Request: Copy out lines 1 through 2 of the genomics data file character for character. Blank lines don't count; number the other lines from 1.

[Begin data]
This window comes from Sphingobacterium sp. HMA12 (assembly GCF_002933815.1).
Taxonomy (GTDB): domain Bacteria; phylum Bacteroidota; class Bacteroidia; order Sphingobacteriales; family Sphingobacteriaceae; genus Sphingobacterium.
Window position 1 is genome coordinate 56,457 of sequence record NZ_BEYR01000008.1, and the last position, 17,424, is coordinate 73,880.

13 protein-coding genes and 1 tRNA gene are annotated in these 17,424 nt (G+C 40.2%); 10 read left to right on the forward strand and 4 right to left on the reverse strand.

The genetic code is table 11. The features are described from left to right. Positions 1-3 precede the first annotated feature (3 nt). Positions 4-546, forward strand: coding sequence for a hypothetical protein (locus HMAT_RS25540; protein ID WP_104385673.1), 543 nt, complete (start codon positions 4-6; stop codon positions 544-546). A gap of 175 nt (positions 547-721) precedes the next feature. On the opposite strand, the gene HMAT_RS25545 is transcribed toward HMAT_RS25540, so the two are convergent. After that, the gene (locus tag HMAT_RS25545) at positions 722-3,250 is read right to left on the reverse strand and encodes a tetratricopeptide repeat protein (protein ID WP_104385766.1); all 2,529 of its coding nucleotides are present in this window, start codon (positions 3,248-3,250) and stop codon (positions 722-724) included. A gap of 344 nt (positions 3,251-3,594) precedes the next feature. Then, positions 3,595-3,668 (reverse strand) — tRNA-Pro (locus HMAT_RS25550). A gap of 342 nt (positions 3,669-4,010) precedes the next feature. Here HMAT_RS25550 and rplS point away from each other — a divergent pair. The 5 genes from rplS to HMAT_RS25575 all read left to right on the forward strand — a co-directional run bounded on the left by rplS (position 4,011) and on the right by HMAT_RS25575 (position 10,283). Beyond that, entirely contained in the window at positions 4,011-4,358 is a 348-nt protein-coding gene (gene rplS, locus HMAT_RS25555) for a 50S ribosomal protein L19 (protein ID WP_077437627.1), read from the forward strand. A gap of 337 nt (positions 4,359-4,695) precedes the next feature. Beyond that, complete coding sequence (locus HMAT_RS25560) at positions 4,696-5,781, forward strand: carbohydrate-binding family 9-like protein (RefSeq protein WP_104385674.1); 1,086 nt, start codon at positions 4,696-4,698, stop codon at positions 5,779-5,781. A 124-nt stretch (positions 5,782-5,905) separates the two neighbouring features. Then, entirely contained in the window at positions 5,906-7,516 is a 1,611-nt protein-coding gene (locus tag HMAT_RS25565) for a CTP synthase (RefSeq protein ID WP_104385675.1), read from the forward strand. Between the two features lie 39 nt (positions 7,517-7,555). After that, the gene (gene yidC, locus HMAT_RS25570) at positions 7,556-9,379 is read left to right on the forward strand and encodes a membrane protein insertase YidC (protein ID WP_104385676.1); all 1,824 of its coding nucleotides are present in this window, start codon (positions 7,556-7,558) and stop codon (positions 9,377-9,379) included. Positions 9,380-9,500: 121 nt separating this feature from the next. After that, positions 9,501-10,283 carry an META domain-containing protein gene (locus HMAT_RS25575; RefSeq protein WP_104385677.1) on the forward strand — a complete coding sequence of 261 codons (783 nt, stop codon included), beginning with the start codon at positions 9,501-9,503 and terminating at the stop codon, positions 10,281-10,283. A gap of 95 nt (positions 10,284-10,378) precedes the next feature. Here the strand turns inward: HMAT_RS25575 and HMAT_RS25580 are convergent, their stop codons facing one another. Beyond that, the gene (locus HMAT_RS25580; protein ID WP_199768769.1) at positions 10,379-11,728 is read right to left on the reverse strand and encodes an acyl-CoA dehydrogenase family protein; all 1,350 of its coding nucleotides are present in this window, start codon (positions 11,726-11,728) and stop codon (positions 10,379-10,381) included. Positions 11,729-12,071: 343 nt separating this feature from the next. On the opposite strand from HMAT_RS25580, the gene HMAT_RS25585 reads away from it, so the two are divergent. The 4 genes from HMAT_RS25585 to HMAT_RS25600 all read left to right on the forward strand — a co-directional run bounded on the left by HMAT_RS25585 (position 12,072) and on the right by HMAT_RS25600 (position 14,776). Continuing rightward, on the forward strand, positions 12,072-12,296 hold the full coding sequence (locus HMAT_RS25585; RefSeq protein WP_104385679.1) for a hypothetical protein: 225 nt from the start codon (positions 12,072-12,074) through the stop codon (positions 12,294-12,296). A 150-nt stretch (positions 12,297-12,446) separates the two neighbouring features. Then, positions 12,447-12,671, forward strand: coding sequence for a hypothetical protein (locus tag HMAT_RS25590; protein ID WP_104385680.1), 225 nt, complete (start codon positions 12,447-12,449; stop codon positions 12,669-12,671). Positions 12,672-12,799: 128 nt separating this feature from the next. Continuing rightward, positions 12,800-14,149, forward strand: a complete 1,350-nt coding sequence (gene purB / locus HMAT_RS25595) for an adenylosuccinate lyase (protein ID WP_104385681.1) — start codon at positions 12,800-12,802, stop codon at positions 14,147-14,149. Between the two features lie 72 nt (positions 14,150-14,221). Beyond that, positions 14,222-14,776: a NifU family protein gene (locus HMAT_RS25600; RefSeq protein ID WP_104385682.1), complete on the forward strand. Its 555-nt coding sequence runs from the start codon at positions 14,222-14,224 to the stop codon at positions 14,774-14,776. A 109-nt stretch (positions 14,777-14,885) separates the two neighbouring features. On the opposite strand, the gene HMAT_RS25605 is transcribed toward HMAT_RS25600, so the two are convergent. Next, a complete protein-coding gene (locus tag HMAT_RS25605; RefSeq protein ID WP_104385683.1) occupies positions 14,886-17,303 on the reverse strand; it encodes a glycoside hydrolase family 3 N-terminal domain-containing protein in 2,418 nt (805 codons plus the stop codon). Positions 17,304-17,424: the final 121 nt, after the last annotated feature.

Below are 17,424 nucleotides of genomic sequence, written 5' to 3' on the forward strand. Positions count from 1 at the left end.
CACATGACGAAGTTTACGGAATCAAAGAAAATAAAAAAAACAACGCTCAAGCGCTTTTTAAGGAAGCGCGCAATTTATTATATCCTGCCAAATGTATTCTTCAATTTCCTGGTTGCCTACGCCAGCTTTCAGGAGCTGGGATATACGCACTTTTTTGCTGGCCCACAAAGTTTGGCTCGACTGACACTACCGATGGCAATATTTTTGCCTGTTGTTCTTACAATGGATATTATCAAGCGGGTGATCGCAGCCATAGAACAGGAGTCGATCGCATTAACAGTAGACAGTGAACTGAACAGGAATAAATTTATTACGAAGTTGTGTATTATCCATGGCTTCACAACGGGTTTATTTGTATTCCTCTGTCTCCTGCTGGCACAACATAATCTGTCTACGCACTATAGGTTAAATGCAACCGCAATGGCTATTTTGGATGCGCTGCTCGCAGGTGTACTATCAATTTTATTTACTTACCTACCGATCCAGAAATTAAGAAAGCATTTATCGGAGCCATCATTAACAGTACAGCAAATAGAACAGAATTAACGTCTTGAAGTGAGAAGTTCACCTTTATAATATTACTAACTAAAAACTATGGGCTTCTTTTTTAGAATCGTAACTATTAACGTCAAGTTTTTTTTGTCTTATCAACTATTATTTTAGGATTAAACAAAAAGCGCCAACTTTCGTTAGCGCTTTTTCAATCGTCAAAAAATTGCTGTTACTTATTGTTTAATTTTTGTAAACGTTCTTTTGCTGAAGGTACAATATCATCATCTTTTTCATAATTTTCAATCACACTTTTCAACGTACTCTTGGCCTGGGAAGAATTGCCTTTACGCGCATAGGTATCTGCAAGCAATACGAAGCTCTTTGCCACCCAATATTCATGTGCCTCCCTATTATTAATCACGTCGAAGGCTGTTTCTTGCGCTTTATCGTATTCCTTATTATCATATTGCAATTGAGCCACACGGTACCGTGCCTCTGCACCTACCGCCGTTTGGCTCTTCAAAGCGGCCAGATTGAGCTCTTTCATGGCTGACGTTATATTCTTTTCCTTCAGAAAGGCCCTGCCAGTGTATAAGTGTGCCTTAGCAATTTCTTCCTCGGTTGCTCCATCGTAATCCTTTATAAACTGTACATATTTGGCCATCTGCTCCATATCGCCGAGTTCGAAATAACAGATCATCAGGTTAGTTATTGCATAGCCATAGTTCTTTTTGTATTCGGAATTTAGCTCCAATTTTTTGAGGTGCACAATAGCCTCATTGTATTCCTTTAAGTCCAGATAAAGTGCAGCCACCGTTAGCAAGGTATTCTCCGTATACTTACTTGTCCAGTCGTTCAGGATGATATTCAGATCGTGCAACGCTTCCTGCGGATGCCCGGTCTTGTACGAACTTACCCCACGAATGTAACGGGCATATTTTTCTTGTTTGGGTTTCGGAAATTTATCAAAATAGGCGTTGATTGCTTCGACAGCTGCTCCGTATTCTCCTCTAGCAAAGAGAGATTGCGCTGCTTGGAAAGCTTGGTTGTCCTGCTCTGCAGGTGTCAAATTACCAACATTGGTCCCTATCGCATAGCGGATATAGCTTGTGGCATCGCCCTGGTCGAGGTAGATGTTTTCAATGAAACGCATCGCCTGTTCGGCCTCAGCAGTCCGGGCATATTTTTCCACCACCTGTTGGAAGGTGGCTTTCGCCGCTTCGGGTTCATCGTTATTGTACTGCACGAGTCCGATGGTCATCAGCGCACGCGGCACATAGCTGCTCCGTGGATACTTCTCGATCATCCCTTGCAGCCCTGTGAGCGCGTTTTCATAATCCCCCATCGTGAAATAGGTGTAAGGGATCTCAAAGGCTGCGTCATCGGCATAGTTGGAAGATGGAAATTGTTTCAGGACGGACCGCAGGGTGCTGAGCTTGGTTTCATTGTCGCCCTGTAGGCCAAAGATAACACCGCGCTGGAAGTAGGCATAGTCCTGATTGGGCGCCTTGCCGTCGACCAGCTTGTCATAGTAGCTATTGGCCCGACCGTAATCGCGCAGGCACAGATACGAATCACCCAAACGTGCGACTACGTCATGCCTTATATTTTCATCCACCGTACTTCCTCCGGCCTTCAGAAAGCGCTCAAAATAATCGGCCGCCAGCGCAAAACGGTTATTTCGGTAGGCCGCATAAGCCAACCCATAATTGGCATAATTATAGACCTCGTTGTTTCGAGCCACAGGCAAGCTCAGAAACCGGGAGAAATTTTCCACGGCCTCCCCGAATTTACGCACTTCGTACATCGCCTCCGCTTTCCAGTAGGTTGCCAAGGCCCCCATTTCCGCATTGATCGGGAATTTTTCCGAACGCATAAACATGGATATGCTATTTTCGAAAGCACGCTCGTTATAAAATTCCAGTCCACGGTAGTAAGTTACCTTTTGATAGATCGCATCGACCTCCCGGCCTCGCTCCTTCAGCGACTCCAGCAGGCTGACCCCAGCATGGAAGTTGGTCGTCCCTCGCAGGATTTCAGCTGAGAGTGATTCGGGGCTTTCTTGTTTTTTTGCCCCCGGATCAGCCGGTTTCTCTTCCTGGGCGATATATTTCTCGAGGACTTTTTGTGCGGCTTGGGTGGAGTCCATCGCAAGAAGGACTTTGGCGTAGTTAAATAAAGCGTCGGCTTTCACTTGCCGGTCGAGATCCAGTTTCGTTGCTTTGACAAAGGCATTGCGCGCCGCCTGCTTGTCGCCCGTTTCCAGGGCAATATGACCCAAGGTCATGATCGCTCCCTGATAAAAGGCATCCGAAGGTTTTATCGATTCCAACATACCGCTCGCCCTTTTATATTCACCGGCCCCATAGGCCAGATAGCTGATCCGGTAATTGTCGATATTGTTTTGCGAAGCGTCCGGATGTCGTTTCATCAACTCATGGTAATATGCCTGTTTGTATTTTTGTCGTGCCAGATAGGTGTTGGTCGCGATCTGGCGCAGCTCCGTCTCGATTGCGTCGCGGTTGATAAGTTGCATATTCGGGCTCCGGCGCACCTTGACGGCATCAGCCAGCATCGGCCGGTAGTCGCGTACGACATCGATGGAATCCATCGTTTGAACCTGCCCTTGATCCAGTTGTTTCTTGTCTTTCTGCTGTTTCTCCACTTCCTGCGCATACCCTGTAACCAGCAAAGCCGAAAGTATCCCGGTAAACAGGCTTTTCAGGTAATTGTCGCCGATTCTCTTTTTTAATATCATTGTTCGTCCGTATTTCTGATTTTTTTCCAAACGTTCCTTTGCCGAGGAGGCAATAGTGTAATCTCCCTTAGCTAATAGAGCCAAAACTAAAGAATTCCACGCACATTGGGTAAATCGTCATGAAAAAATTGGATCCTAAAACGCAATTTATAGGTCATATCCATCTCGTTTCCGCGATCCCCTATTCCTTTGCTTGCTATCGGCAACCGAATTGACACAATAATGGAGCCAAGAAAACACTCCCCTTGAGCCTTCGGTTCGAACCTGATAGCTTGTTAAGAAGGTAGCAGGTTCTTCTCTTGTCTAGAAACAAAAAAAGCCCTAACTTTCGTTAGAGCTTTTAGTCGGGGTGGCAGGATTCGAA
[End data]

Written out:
This window comes from Sphingobacterium sp. HMA12 (assembly GCF_002933815.1).
Taxonomy (GTDB): domain Bacteria; phylum Bacteroidota; class Bacteroidia; order Sphingobacteriales; family Sphingobacteriaceae; genus Sphingobacterium.